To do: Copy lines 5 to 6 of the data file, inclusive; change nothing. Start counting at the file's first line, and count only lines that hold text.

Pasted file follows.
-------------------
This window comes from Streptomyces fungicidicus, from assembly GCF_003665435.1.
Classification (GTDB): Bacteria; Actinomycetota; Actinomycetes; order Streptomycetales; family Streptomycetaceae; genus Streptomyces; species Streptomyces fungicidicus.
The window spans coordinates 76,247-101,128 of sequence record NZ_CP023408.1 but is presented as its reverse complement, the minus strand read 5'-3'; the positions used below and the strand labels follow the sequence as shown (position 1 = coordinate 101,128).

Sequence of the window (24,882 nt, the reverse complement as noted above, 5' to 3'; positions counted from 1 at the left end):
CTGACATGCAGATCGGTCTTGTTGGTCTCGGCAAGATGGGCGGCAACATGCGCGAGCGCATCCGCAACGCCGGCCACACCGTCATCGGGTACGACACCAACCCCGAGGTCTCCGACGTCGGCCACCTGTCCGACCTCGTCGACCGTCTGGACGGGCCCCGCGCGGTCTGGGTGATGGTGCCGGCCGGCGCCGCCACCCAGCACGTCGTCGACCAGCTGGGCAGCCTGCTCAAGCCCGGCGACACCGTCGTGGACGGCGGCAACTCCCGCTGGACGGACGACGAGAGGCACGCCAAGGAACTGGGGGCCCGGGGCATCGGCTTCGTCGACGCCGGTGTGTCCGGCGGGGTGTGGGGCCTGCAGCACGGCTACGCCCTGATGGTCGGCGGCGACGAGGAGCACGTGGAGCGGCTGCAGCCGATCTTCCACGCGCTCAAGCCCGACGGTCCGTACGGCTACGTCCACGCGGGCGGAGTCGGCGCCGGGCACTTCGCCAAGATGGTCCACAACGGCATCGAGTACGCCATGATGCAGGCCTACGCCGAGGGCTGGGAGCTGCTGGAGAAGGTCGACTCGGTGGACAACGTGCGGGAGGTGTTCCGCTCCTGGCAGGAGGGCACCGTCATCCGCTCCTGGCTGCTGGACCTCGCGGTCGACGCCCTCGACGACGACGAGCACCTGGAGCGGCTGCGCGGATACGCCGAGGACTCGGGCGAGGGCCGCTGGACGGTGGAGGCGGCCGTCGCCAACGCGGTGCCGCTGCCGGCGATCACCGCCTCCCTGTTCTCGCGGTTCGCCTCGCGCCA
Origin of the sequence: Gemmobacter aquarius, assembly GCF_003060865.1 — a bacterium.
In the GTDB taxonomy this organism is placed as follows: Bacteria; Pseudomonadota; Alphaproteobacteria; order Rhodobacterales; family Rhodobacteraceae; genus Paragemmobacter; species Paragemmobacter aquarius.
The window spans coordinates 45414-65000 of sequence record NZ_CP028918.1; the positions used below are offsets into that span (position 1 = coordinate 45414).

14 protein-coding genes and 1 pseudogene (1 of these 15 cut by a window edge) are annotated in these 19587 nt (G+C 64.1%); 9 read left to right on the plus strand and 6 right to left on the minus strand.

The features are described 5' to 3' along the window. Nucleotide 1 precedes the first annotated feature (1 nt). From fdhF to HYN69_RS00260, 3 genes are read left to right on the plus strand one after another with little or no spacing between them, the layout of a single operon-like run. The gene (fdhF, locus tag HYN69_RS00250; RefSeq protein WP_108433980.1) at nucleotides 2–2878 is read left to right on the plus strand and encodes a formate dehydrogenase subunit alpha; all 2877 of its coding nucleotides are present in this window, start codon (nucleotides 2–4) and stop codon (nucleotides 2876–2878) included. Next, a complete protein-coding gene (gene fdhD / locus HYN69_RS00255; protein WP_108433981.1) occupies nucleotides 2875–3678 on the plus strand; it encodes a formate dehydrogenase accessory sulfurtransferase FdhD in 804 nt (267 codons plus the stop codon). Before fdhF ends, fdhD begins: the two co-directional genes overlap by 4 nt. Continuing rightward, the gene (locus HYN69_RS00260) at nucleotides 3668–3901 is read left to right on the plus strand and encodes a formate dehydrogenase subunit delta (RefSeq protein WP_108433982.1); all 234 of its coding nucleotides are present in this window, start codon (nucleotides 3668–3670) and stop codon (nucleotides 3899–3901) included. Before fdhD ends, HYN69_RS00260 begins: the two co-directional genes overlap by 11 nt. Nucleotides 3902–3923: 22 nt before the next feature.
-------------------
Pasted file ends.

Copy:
CTGACATGCAGATCGGTCTTGTTGGTCTCGGCAAGATGGGCGGCAACATGCGCGAGCGCATCCGCAACGCCGGCCACACCGTCATCGGGTACGACACCAACCCCGAGGTCTCCGACGTCGGCCACCTGTCCGACCTCGTCGACCGTCTGGACGGGCCCCGCGCGGTCTGGGTGATGGTGCCGGCCGGCGCCGCCACCCAGCACGTCGTCGACCAGCTGGGCAGCCTGCTCAAGCCCGGCGACACCGTCGTGGACGGCGGCAACTCCCGCTGGACGGACGACGAGAGGCACGCCAAGGAACTGGGGGCCCGGGGCATCGGCTTCGTCGACGCCGGTGTGTCCGGCGGGGTGTGGGGCCTGCAGCACGGCTACGCCCTGATGGTCGGCGGCGACGAGGAGCACGTGGAGCGGCTGCAGCCGATCTTCCACGCGCTCAAGCCCGACGGTCCGTACGGCTACGTCCACGCGGGCGGAGTCGGCGCCGGGCACTTCGCCAAGATGGTCCACAACGGCATCGAGTACGCCATGATGCAGGCCTACGCCGAGGGCTGGGAGCTGCTGGAGAAGGTCGACTCGGTGGACAACGTGCGGGAGGTGTTCCGCTCCTGGCAGGAGGGCACCGTCATCCGCTCCTGGCTGCTGGACCTCGCGGTCGACGCCCTCGACGACGACGAGCACCTGGAGCGGCTGCGCGGATACGCCGAGGACTCGGGCGAGGGCCGCTGGACGGTGGAGGCGGCCGTCGCCAACGCGGTGCCGCTGCCGGCGATCACCGCCTCCCTGTTCTCGCGGTTCGCCTCGCGCCA
Origin of the sequence: Gemmobacter aquarius, assembly GCF_003060865.1 — a bacterium.